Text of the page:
When you select material and information for your assignments, it should never be used indiscriminately - there should be a continual evaluation process occurring. Evaluate information for its relevance and usefulness to your work, and its quality. When looking at a source, ask yourself the following questions.
1. Will this information be useful?
- Is it relevant to my task?
- Does it relate to my topic?
- Does it help me answer a question or solve a problem?
2. Will this information add to my knowledge?
- Does it help me learn more about the topic?
- Does it fill in background information?
- Does it provide specific information?
3. What will I use this information for?
- Could it help to form my central argument?
- Will it help focus my thoughts?
- Can I use it as evidence?
- Will it help me locate other information?
4. How recent is this information?
- Is it out-of-date, or is it still useful?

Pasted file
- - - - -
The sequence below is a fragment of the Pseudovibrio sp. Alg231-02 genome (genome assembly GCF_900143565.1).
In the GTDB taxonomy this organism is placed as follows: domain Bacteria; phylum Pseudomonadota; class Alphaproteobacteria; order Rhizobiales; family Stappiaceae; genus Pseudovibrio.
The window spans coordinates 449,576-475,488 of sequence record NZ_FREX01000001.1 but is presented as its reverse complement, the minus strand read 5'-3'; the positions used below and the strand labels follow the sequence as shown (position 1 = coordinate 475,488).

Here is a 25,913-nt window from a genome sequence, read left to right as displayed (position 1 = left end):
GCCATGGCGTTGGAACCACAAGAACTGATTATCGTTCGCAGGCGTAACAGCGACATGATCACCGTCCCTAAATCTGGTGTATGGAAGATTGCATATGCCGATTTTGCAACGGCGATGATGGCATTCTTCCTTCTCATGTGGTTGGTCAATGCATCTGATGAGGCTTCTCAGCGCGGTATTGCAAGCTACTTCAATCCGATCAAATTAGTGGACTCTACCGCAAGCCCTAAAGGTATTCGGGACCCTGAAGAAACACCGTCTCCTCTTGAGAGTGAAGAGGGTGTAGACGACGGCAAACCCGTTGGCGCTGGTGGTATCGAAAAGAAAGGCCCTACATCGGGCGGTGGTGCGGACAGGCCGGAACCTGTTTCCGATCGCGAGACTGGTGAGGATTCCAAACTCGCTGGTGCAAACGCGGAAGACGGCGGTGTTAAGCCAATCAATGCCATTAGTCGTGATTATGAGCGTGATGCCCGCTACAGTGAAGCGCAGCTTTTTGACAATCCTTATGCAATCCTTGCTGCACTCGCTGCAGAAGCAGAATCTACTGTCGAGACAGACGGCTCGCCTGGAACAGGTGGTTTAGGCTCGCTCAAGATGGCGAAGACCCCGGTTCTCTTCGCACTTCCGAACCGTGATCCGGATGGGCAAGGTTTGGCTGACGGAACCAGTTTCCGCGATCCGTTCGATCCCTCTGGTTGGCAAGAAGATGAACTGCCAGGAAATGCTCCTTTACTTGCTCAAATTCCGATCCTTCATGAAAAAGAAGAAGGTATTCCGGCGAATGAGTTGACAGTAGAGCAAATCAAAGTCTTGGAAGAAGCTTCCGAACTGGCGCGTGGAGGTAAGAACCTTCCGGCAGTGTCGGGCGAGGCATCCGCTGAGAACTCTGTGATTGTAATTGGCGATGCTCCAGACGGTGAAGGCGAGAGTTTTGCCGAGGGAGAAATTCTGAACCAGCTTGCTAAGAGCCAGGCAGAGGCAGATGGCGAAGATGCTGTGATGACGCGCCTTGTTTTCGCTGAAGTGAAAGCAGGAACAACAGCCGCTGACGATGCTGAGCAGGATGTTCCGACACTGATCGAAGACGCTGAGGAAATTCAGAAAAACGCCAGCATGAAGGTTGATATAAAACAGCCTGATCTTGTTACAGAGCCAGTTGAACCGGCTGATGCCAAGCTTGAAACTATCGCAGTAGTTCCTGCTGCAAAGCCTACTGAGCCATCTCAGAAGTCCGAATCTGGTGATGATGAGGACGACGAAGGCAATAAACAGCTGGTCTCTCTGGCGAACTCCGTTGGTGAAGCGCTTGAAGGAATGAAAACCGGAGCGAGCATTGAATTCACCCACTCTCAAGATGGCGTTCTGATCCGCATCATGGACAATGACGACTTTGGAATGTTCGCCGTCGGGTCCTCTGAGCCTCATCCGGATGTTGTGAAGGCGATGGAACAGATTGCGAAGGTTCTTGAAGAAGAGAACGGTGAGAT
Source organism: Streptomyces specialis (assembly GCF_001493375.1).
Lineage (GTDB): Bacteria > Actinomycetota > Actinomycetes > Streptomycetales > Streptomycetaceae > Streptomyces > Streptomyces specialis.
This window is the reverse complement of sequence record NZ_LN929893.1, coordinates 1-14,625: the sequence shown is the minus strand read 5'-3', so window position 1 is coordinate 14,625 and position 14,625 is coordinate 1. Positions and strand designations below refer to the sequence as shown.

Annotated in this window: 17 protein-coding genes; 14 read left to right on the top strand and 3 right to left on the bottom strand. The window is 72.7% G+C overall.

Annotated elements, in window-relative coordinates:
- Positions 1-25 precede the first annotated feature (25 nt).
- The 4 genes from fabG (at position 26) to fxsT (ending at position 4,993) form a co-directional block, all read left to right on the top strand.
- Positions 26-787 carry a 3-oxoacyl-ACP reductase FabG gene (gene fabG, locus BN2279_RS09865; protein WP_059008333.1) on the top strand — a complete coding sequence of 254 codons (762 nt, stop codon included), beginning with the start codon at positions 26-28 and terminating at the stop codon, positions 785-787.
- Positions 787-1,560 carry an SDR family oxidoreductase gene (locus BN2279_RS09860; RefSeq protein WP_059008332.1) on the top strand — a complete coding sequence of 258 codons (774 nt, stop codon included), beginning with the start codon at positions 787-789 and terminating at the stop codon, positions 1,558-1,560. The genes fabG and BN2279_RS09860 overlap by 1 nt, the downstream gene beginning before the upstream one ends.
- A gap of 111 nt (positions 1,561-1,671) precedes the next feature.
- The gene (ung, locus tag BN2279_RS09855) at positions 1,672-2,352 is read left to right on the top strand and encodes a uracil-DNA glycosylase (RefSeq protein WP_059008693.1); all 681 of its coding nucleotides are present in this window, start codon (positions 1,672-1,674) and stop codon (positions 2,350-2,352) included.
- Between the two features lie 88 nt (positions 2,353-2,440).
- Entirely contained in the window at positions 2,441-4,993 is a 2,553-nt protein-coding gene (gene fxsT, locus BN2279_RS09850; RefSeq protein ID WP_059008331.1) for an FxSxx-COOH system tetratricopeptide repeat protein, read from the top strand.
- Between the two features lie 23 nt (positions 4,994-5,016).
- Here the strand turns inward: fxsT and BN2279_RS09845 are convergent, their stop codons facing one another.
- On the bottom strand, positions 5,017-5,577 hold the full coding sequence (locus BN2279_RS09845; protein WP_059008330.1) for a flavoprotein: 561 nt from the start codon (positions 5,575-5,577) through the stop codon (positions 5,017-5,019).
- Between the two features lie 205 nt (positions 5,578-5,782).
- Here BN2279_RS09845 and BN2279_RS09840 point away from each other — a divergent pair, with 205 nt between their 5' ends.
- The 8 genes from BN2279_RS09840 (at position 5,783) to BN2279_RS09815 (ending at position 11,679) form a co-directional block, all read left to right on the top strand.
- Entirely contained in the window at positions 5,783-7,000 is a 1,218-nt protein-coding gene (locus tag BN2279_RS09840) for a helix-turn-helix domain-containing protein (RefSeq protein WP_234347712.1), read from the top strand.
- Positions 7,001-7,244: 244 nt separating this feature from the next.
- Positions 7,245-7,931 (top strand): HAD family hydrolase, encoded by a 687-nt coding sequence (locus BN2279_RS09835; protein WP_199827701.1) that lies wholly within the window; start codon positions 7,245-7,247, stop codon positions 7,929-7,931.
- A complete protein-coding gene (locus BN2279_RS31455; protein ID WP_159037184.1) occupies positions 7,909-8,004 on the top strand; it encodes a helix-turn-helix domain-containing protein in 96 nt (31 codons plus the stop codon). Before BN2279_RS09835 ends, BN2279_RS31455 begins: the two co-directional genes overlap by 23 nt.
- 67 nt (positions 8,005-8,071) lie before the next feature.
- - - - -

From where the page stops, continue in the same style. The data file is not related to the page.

- Is it the most up-to-date? Does it need to be?
5. How reliable is this information?
- Does this material come from a reputable and unbiased source?
- Is the author an acknowledged expert in the field?
6. How understandable is this information?
- If I find it difficult to understand, do I have to use it?
- Can I choose other information that I do understand?
7. How will I use this information?
- Does it provide evidence or support for my ideas?
- Does it provide a good example?
- Where could I put it in my assignment?
8. Do I really need to use this information?
- How does it help me answer the task?
- Is it essential information?
- Is it new information or am I just restating what I have already said?
- Is it the best example or most relevant piece of evidence? Do I have better material?
- What does it add to my work? Would my assignment be just as good without it?
- Is it too technical or too simple?
- Have I already supported my argument or point of view well enough?
- Do I have enough information to begin my task?